Figure 4 At Wall (3 minutes each side)   Bend deeply through both knees, allowing the ankles to line up with the knees. Scoot back away from the wall as much as you need to (again, placing a blanket under your low back as needed). Hug the right knee in toward the chest, cross the right ankle over the left thigh, making a figure 4 shape. The right knee should be pushing away from you. Your low and middle back may be slightly lifted, but allow the upper back and shoulders to be fully supported. To increase the stretch as your tissues lengthen with time , you can press down through the hips and low back. Repeat on left side, allowing both legs to extend and rest in between.

Figure 4 At Wall (3 minutes each side)

Bend deeply through both knees, allowing the ankles to line up with the knees. Scoot back away from the wall as much as you need to (again, placing a blanket under your low back as needed). Hug the right knee in toward the chest, cross the right ankle over the left thigh, making a figure 4 shape. The right knee should be pushing away from you. Your low and middle back may be slightly lifted, but allow the upper back and shoulders to be fully supported. To increase the stretch as your tissues lengthen with time , you can press down through the hips and low back. Repeat on left side, allowing both legs to extend and rest in between.

Wide-legged/Dragonfly At Wall (5 minutes)   From figure 4, re-extend through legs and scoot up as close to the wall as you can get (option for low back blanket support). Allow the legs to fall heavy away from one another, finding a micro bed in the knees as needed. Back body should be fully supported. You may allow the feet to fall a little further away from one another as time passes. When you are ready to exit this pose, support the outer thighs with the palms, pushing the feet back towards one another. Hug the knees back into the chest, rolling to one side to rest in fetal position for several deep breaths. Slowly help yourself up to a table top position facing the wall. Find 5-8 rounds of cat/cow movements.

Wide-legged/Dragonfly At Wall (5 minutes)

From figure 4, re-extend through legs and scoot up as close to the wall as you can get (option for low back blanket support). Allow the legs to fall heavy away from one another, finding a micro bed in the knees as needed. Back body should be fully supported. You may allow the feet to fall a little further away from one another as time passes. When you are ready to exit this pose, support the outer thighs with the palms, pushing the feet back towards one another. Hug the knees back into the chest, rolling to one side to rest in fetal position for several deep breaths. Slowly help yourself up to a table top position facing the wall. Find 5-8 rounds of cat/cow movements.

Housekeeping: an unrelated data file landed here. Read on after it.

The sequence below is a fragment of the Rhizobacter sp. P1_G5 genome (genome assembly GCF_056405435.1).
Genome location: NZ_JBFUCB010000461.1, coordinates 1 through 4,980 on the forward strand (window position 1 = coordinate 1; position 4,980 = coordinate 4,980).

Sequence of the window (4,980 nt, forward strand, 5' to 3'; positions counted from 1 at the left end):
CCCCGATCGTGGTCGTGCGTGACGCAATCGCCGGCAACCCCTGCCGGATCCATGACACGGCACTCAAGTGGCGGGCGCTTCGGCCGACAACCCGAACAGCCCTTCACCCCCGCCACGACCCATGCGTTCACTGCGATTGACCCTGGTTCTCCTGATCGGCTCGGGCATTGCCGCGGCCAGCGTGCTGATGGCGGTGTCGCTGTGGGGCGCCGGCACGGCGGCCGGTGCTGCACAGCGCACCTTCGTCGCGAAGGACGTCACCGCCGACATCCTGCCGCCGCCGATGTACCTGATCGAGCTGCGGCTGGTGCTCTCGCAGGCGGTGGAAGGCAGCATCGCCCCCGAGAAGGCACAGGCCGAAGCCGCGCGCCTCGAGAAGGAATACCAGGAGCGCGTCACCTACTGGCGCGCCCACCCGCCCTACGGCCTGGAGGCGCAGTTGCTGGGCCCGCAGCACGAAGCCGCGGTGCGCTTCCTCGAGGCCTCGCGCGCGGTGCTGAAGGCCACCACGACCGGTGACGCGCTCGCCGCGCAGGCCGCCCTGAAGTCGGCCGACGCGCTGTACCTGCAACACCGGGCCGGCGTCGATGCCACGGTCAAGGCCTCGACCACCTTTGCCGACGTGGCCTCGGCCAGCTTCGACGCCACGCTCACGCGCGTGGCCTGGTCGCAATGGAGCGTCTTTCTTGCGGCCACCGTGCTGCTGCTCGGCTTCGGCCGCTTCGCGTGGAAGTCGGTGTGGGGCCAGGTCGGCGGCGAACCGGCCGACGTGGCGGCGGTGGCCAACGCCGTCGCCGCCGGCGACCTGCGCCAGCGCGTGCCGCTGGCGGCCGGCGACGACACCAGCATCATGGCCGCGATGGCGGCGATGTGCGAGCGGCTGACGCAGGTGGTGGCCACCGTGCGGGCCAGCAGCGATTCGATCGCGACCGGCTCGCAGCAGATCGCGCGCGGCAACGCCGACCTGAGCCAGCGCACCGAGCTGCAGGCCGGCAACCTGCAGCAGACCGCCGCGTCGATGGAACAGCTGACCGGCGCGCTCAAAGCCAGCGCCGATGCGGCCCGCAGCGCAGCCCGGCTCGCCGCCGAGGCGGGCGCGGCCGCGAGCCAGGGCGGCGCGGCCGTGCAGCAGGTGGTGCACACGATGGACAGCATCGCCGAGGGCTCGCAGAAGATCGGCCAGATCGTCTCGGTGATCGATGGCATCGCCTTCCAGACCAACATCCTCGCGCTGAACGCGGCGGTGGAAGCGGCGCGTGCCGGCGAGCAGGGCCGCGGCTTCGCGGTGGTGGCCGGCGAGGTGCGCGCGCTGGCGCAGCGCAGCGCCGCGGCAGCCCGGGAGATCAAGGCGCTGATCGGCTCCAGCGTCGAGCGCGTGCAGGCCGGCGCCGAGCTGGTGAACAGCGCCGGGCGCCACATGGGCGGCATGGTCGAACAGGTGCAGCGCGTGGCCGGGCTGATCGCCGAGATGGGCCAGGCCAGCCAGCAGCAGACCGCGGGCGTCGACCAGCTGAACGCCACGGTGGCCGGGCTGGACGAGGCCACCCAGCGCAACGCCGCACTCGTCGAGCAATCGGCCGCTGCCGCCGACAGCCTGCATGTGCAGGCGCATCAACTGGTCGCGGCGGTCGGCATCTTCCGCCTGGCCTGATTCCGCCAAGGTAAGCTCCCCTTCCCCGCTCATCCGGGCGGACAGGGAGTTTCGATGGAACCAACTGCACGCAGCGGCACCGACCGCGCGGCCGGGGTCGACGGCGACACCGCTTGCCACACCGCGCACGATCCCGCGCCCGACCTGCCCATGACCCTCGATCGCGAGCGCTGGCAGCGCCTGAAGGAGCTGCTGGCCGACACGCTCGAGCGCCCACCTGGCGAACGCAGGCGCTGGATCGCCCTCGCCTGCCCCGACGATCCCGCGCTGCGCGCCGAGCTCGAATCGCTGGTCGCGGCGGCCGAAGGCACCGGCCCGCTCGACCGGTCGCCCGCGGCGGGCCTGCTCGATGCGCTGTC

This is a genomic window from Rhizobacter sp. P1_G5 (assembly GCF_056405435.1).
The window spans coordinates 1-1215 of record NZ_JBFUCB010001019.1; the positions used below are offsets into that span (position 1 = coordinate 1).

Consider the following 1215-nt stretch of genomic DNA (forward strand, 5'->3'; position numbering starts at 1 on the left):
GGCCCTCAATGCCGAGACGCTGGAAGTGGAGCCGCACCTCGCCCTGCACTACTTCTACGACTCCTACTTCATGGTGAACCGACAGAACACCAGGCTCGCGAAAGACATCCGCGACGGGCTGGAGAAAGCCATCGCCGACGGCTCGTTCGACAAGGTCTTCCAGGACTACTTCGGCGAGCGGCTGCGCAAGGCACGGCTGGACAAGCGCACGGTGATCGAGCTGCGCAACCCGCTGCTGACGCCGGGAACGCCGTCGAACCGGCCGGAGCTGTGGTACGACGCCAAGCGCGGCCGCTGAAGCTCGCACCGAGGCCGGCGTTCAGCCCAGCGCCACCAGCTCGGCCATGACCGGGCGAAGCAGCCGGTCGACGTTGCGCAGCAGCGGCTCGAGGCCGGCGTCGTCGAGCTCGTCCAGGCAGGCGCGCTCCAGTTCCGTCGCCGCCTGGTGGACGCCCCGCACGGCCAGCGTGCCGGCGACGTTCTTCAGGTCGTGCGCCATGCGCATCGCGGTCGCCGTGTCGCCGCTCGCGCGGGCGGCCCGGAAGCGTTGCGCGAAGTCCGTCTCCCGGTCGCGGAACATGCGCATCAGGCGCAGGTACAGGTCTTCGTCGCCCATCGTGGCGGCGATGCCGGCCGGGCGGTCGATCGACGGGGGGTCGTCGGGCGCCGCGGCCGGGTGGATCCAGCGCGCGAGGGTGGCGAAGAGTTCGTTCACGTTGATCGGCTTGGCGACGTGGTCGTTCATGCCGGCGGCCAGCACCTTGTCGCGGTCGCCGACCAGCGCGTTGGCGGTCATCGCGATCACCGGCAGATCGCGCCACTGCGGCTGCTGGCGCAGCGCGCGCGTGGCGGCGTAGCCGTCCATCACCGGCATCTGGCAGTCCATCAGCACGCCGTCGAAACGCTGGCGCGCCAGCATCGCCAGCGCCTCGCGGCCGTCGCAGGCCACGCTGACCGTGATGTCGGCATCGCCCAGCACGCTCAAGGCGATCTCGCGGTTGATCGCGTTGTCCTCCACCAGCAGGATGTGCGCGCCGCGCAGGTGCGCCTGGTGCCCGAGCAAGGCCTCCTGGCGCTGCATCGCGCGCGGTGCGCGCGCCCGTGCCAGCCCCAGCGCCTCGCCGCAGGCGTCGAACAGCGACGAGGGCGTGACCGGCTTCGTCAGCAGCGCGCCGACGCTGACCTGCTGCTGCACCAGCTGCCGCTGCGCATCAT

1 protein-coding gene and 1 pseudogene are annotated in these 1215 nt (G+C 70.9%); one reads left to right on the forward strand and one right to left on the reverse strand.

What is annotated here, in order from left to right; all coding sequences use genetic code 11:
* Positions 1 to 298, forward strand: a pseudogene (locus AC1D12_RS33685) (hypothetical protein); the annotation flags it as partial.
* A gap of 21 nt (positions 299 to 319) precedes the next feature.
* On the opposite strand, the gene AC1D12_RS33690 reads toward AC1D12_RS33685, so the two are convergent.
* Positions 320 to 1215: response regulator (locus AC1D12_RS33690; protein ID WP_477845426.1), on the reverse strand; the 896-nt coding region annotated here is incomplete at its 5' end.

Mindful Forward Fold at Wall (3 minutes)   After cat/cow, find stillness in your table top position. Tucking the toes, hips extend towards the sky, finding length in the spine, releasing through the crown of the head, knees bend as much as needed to find a mindful downward facing dog. Pedal through each knee to find micro movements, eventually settling into stillness for three breaths. Slowly begin to walk your feet towards your palms to meet in a forward fold. Grab opposite elbows, swaying side to side, release through cervical spine, shaking head yes and no. Begin to walk a few more steps towards the wall where the back can rest/press up to wall. Allow the knees to bend as deeply as needed, even to where the torso can rest on the thighs and the wall can support you to approach your edge even closer. When you are ready to exit, step back to a downward down for one breath, drop the knees and meet in a table top position, finding a few rounds of cat/cow to flush it out.